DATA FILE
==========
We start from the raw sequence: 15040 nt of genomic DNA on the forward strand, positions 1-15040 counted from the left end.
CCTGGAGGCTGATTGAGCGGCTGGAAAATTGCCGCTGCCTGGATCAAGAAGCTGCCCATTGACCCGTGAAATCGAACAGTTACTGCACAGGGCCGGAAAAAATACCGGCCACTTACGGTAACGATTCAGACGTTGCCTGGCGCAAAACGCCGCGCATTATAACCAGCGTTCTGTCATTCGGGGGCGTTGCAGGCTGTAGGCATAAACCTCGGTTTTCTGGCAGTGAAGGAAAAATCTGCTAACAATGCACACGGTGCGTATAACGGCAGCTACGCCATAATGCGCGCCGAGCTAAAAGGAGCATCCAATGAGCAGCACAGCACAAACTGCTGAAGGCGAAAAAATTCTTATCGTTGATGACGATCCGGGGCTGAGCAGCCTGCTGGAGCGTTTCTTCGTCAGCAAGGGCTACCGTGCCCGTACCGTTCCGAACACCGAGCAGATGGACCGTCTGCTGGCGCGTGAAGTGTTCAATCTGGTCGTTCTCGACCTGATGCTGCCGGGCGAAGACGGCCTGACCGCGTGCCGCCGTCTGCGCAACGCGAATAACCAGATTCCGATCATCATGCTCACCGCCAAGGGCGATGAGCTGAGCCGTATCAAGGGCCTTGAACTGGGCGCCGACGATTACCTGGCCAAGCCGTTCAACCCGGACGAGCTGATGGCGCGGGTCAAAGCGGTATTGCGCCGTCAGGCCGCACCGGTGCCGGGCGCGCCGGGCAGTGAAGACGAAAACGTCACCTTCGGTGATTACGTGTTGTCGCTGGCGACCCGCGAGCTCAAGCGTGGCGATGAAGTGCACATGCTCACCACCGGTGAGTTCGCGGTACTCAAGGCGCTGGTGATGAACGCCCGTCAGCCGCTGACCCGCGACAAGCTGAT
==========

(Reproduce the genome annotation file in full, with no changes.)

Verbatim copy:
We start from the raw sequence: 15040 nt of genomic DNA on the forward strand, positions 1-15040 counted from the left end.
CCTGGAGGCTGATTGAGCGGCTGGAAAATTGCCGCTGCCTGGATCAAGAAGCTGCCCATTGACCCGTGAAATCGAACAGTTACTGCACAGGGCCGGAAAAAATACCGGCCACTTACGGTAACGATTCAGACGTTGCCTGGCGCAAAACGCCGCGCATTATAACCAGCGTTCTGTCATTCGGGGGCGTTGCAGGCTGTAGGCATAAACCTCGGTTTTCTGGCAGTGAAGGAAAAATCTGCTAACAATGCACACGGTGCGTATAACGGCAGCTACGCCATAATGCGCGCCGAGCTAAAAGGAGCATCCAATGAGCAGCACAGCACAAACTGCTGAAGGCGAAAAAATTCTTATCGTTGATGACGATCCGGGGCTGAGCAGCCTGCTGGAGCGTTTCTTCGTCAGCAAGGGCTACCGTGCCCGTACCGTTCCGAACACCGAGCAGATGGACCGTCTGCTGGCGCGTGAAGTGTTCAATCTGGTCGTTCTCGACCTGATGCTGCCGGGCGAAGACGGCCTGACCGCGTGCCGCCGTCTGCGCAACGCGAATAACCAGATTCCGATCATCATGCTCACCGCCAAGGGCGATGAGCTGAGCCGTATCAAGGGCCTTGAACTGGGCGCCGACGATTACCTGGCCAAGCCGTTCAACCCGGACGAGCTGATGGCGCGGGTCAAAGCGGTATTGCGCCGTCAGGCCGCACCGGTGCCGGGCGCGCCGGGCAGTGAAGACGAAAACGTCACCTTCGGTGATTACGTGTTGTCGCTGGCGACCCGCGAGCTCAAGCGTGGCGATGAAGTGCACATGCTCACCACCGGTGAGTTCGCGGTACTCAAGGCGCTGGTGATGAACGCCCGTCAGCCGCTGACCCGCGACAAGCTGAT